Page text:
Starbucks' (NASDAQ:SBUX) stock price recently hit an all-time high. From its IPO on June 26, 1992, Starbucks has risen 170 times in value, and its stock is up more than 30% just this year alone. After these massive gains, should investors take profits and head for the exits, or do more gains lie ahead? Read on for some insights into the answer to that question.
How much growth is still to come?
Starbucks is the epitome of a regional-to-national-to-international growth story. From its humble beginnings as a single coffee shop in Seattle to now having more than 22,000 stores in 67 countries, the coffee titan's cafés are ubiquitous in the U.S. and, increasingly, the world.
But has Starbucks reached saturation? It's understandable if you think that's the case; the coffee chain's rapid expansion has become the butt of many jokes. But even in the U.S. -- Starbucks' largest market -- much growth potential still remains. But don't just take it from me; here's what CEO Howard Schultz had to say about it during a recent conference call:
Now, domestically, we are still opening up many, many stores. There were many people in this room probably a number of years ago would thought perhaps we are reaching saturation. I can tell you that is not the case. Our U.S. business is strong as it ever has been.
Yet it's Starbucks' international growth prospects that are most exciting. Massive markets including China and India remain largely untapped. In fact, Starbucks expects to double its store count in its China Asia-Pacific segment to roughly 10,000 locations, and triple its revenue and operating income to $3 billion and $1 billion, respectively -- all in the next five years.
The company is also expanding its offerings within its cafes. Its acquisitions of La Boulange and Teavana have helped to improve Starbucks' food and tea. And while Starbucks is closing the 23 La Boulange bakeries it obtained when it acquired the business, in order to focus on in-café bakery item sales, the benefits of the purchase are easy to see: Food sales, which for years have been a challenge for Starbucks, grew 16% in its latest quarter.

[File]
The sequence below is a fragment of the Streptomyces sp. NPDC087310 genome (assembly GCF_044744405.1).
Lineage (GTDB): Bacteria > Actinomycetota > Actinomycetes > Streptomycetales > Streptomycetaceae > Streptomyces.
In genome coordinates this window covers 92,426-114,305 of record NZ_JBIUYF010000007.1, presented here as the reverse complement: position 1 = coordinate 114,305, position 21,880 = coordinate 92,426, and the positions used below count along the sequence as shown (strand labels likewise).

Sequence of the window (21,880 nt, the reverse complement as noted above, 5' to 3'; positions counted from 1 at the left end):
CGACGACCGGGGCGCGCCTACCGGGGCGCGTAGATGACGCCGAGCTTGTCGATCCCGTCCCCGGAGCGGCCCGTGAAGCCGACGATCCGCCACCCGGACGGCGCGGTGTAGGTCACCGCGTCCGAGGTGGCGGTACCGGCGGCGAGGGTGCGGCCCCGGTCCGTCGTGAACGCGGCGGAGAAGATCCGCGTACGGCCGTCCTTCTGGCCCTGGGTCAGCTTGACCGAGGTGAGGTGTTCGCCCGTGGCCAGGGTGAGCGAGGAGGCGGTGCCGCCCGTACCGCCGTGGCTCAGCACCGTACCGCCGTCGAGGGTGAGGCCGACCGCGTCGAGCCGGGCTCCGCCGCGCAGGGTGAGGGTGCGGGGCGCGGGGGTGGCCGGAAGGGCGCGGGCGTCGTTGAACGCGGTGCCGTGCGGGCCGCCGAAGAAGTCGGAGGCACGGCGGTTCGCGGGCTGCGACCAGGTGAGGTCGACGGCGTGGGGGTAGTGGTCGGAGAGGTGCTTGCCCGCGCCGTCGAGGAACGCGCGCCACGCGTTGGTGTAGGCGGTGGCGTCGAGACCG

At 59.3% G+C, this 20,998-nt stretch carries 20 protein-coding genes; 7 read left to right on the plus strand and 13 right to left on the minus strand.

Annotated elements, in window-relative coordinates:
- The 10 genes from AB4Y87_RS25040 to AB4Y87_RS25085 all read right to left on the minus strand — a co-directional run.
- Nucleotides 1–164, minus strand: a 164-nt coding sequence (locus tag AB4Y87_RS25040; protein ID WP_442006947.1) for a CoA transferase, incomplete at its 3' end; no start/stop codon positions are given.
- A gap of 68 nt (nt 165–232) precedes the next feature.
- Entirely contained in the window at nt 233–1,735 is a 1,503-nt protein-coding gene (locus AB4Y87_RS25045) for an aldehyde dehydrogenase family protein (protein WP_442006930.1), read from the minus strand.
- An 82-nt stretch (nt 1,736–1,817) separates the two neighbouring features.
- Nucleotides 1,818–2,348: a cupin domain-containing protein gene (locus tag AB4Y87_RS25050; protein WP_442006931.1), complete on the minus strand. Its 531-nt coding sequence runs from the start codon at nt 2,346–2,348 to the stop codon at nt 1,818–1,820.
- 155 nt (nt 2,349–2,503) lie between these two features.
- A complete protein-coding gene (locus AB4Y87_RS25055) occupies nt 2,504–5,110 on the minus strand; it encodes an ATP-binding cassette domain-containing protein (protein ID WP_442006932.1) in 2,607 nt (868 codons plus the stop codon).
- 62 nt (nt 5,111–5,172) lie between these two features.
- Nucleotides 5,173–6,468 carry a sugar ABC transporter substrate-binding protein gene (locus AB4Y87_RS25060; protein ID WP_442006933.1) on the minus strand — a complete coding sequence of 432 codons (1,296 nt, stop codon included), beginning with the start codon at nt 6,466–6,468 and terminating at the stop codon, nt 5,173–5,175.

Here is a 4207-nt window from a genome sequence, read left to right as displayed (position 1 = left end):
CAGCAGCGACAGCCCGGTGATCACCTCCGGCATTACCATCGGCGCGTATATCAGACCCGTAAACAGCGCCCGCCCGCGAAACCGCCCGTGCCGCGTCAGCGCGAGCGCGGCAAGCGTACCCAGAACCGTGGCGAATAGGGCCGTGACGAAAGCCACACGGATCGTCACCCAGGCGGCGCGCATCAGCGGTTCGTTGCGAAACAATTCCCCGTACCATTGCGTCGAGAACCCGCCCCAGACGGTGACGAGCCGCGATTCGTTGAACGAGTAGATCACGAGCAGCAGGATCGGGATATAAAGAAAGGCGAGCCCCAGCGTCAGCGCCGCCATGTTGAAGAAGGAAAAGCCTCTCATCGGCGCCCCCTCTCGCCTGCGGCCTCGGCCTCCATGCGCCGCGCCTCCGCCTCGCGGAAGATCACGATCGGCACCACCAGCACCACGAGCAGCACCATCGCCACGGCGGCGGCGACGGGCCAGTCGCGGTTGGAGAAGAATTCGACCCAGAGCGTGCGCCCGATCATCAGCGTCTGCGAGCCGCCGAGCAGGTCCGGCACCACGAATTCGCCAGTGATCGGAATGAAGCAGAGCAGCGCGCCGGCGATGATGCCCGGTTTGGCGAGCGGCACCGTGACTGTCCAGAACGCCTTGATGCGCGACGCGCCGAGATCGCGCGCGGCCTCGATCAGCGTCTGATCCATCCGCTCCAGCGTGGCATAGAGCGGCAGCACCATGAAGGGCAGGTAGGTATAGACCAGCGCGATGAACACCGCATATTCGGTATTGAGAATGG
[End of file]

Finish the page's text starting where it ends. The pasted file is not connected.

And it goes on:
Management is likewise excited about its Teavana tea business. Teavana-branded beverages are the fastest-growing product segment inside Starbucks cafes. And if the company's new Teavana stand-alone stores meet prove successful, they could help the coffee king rapidly take share in the $100 billion global tea market.
The strength of the Starbucks brand also extends outside its cafes. Starbucks' consumer packaged goods business is booming, as its Via ground coffee and K-Cup line of coffee pods are steadily taking share from rivals. With a 16% year-over-year increase in revenue and a 23% jump in operating income in the second quarter, Starbucks CPG business is well on its way to hitting its goal of 60% top-line growth and 100% operating income growth by 2019.
Further helping to improve the customer experience are Starbucks' mobile apps and loyalty programs. Starbucks' mobile order and pay app is widely considered best in class, and helps to make the purchasing experience faster and more convenient, particularly during peak traffic times. And Starbucks' rewards program -- which now exceeds 10 million members -- helps to inspire customers' loyalty by rewarding them with free food and drinks for actions such as paying with Starbucks' mobile app. In turn, this helps to increase adoption of the app, which leads to more rewards -- thereby creating a virtuous cycle.
The power of the flywheel
Together, these different aspects of Starbucks' business help to strengthen its brand and consumer mindshare. Schultz refers to this as a "flywheel" effect, in which Starbucks leverages its global store base, its growing CPG business, and its mobile apps to reinforce each other and increase momentum across its product lines.
For example, by offering its Teavana and Evolution Fresh products in its cafes, Starbucks creates consumer awareness for these brands and builds momentum for its CPG business. And if shoppers purchase Starbucks' products in the grocery store for use at home, that helps position the company and its growing collection of brands in the forefront of consumers' minds, which in turn should benefit its cafes when those customers are away from home. In this way, the flywheel effect creates a powerful dynamic in which the whole is far greater than the sum of its parts.
So should Starbucks stock be sold?
With the flywheel effect driving sales across Starbucks' business lines and large multiyear growth opportunities still ahead, investors might be best served by resisting the urge to sell their shares in order to bank profits. Even with its stock trading near its all-time high, Starbucks has the making of a great long-term investment from this point forward.
Joe Tenebruso has no position in any stocks mentioned. The Motley Fool recommends Starbucks. The Motley Fool owns shares of Starbucks. Try any of our Foolish newsletter services free for 30 days. We Fools may not all hold the same opinions, but we all believe that considering a diverse range of insights makes us better investors. The Motley Fool has a disclosure policy.